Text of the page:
5th February, 1813.
Mr. Leigh Hunt presents his compliments to Mr. Ives, and puts down his wishes upon paper as requested.
His first and greatest wish, then, is to be allowed to have his wife and children living with him in the prison. It is to be observed, that his is a new case within these walls; and not only so, but that his habits have always been of the most domestic kind, that he has not been accustomed to be from home a day long, and that he is subject, particularly at night-time, to violent attacks of illness, accompanied with palpitations of the heart and other nervous affections, which render a companion not only much wanted, but sometimes hardly to be dispensed with. His state of health is bad at the present moment, as everybody may see; not so bad indeed as it has been, and he wishes to make no parade of it; but quite bad enough to make him feel tenfold all the wants of his situation, and to render it absolutely necessary that his greatest comforts should not all be taken away. If it would take time, however, to consider this request, his next wish is that his wife and children be allowed to be with him in the daytime. His happiness is wound up in them, and he shall say no more on this subject except that a total separation in respect of abode would be almost as bad to him as tearing his body asunder.
His third and last request is, that his friends be allowed to come up to his room during the daytime; and if this permission be given, he will give his word that it shall not be abused. His physician has often declared that society is necessary to his health; but though he has been used to every comfort that domestic and social happiness can bestow, he is content with as little as possible, and provided his just wish be granted, could make almost any sacrifice.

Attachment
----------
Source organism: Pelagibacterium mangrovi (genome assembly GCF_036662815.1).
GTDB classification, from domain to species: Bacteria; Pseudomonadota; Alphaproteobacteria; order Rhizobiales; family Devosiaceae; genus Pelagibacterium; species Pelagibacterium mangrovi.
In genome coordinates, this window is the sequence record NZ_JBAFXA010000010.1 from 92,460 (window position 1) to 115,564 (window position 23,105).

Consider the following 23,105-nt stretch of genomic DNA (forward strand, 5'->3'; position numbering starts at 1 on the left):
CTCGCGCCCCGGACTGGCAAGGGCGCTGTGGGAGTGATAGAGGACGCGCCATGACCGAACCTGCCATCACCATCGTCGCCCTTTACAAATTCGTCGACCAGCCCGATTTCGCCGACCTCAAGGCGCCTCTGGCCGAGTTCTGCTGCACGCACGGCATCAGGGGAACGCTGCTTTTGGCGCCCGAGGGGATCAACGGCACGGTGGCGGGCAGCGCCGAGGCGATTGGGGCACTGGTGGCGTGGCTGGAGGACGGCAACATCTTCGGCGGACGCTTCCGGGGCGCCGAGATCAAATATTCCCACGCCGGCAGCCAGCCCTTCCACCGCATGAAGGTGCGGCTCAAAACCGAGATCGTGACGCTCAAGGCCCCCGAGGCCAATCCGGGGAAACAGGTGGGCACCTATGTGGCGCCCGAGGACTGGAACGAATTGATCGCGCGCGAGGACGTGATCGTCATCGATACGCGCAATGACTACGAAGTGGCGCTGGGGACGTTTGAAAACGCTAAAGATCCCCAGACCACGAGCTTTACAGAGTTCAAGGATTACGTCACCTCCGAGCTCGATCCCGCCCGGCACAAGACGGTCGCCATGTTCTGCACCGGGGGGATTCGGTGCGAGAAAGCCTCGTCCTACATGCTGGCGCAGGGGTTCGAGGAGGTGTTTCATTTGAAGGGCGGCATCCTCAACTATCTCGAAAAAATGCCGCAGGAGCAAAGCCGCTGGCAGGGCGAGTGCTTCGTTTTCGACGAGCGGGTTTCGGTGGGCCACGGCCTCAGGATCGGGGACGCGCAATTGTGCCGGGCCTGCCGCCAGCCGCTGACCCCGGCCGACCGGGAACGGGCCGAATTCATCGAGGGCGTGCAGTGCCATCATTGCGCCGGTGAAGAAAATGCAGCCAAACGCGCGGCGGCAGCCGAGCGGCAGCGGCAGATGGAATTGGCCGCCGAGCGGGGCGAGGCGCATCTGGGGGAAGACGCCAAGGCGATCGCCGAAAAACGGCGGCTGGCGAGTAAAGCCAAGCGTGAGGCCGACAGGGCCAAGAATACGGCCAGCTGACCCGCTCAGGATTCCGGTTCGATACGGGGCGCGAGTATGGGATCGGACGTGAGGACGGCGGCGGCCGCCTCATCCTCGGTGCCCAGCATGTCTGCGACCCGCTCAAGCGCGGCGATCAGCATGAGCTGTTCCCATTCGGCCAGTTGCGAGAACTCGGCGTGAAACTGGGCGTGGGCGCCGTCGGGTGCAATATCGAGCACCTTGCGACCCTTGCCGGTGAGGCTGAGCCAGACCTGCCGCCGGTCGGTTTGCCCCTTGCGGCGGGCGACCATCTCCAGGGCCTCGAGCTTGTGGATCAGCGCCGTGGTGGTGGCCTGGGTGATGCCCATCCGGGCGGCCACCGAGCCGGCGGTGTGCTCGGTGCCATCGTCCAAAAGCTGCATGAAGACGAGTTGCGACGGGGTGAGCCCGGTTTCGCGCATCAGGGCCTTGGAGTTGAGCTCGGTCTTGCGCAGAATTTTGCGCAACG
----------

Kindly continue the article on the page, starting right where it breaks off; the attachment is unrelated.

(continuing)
This is all he has to say on the subject, and all with which he should ever trouble anybody. The hope of living in Mr. Ives's house he has given up; many privations, of course, he is prepared to endure; with the other regulations of the prison he has no wish to interfere; and from what little has already been seen of him in this place, he believes that every credit will be given him for conducting himself in a reasonable and gentlemanly manner; for as he is a stubborn enemy of what is wrong, so is he one of the quietest and most considerate friends of what is right. He has many private friends who would do their utmost for him; and his character, he believes, has procured him some public ones of the highest description, who would leave no means untaken for bettering his condition, but he would willingly leave his comforts to those about him. To conclude, he is prepared to suffer all extremities rather than do himself dishonour ; but it is no dishonour to have the feelings of a husband and a father: and till he is dead to them and to everything else, he shall not cease exerting himself in their behalf.
-from The Correspondence of Leigh Hunt / edited by his eldest son (London: Smith, Elder & Co., 1862) volume 1, pp. 73-74.